Geranium maculatum, the wild geranium, spotted geranium, or wood geranium, is a perennial plant native to woodland in eastern North America, from southern Manitoba and southwestern Quebec south to Alabama and Georgia and west to Oklahoma and South Dakota.<ref name="grin">Template:GRIN</ref><ref name="bf">BorealForest: Geranium maculatum</ref>
It is known as spotted cranesbill or wild cranesbill in Europe, but the wood cranesbill is another plant, the related G. sylvatium (a European native called "woodland geranium" in North America). Colloquial names are alum root, alum bloom and old maid's nightcap.
It grows in dry to moist woods and is normally abundant when found.
It is a perennial herbaceous plant growing to Template:Convert tall, producing upright usually unbranched stems and flowers in spring to early summer. The leaves are palmately lobed with five or seven deeply cut lobes, Template:Convert broad, with a petiole up to Template:Convert long arising from the rootstock. They are deeply parted into three or five divisions, each of which is again cleft and toothed.
The flowers are Template:Convert in diameter, with five rose-purple, pale or violet-purple (rarely white) petals and ten stamens. In the Northern Hemisphere, they appear from April to June (precise dates depend on the latitude).<ref name=bf/><ref name=mp>Missouriplants: Geranium maculatum</ref> They are grouped in loose corymbs or umbels of two to five at the top of the flower stems.<ref name="illinois">Template:Cite web</ref>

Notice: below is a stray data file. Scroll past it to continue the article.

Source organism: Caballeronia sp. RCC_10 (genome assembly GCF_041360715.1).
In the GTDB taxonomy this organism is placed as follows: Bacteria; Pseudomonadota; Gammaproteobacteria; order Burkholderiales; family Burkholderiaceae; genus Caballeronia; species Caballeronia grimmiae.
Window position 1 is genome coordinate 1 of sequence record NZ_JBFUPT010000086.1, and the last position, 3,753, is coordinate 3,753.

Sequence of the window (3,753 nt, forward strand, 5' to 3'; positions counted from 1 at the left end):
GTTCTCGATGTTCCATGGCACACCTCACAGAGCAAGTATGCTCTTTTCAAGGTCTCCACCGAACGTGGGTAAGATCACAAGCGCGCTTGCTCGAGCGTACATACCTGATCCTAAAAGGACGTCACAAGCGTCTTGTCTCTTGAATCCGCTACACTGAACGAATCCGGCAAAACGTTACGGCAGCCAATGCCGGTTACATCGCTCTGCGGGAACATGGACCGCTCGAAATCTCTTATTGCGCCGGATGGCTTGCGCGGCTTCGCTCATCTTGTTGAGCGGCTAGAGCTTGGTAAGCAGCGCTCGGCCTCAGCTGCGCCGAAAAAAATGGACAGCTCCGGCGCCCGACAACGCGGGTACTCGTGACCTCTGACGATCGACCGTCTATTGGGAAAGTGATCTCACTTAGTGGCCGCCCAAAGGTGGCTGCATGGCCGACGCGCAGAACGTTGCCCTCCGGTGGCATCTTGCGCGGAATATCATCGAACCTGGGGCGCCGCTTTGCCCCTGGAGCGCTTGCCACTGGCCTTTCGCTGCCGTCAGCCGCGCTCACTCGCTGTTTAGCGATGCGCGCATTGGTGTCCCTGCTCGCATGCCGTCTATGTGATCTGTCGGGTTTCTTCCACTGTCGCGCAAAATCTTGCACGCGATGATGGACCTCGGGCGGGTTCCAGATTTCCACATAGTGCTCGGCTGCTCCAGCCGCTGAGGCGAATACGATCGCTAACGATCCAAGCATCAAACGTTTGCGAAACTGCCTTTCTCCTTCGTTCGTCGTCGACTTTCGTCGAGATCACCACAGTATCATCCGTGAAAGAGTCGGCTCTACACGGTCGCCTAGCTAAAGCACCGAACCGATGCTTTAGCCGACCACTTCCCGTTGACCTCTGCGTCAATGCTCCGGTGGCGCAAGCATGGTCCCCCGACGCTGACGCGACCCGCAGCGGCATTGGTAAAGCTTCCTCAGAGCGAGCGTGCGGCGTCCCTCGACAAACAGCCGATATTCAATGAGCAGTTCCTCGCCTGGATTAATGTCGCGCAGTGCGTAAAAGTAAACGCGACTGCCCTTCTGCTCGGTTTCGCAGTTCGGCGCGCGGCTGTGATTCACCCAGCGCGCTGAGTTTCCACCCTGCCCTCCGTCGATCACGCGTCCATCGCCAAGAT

The fruit capsule, which springs open when ripe, consists of five cells each containing one seed joined to a long beak-like column Template:Convert long (resembling a crane's bill) produced from the center of the old flower.<ref name="bf" />
The rhizome is long, and Template:Convert thick, with numerous branches. It is covered with scars, showing the remains of stems of previous years growth. When dry it has a somewhat purplish color internally.<ref name="gleason">Gleason, H. A. (1952). The New Britton and Brown Illustrated Flora of the Northeastern United States and Adjacent Canada, Vol. 2, page 457. Hafner Press, New York. 63-16478.</ref>
The plant is well-known in cultivation, and numerous cultivars have been developed. The cultivar 'Elizabeth Ann' has gained the Royal Horticultural Society's Award of Garden Merit.<ref name = RHSPF>Template:Cite web</ref><ref>Template:Cite web</ref>
The plant has been used in herbal medicine, and is also grown as a garden plant. Wild geranium is considered an astringent, a substance that causes contraction of the tissues and stops bleeding. The Mesquakie Indians brewed a root tea for toothache and for painful nerves and mashed the roots for treating hemorrhoids.<ref name=pfaf>Plants for a Future: Geranium maculatum</ref>
Wild Geranium flowers in spring in Massachusetts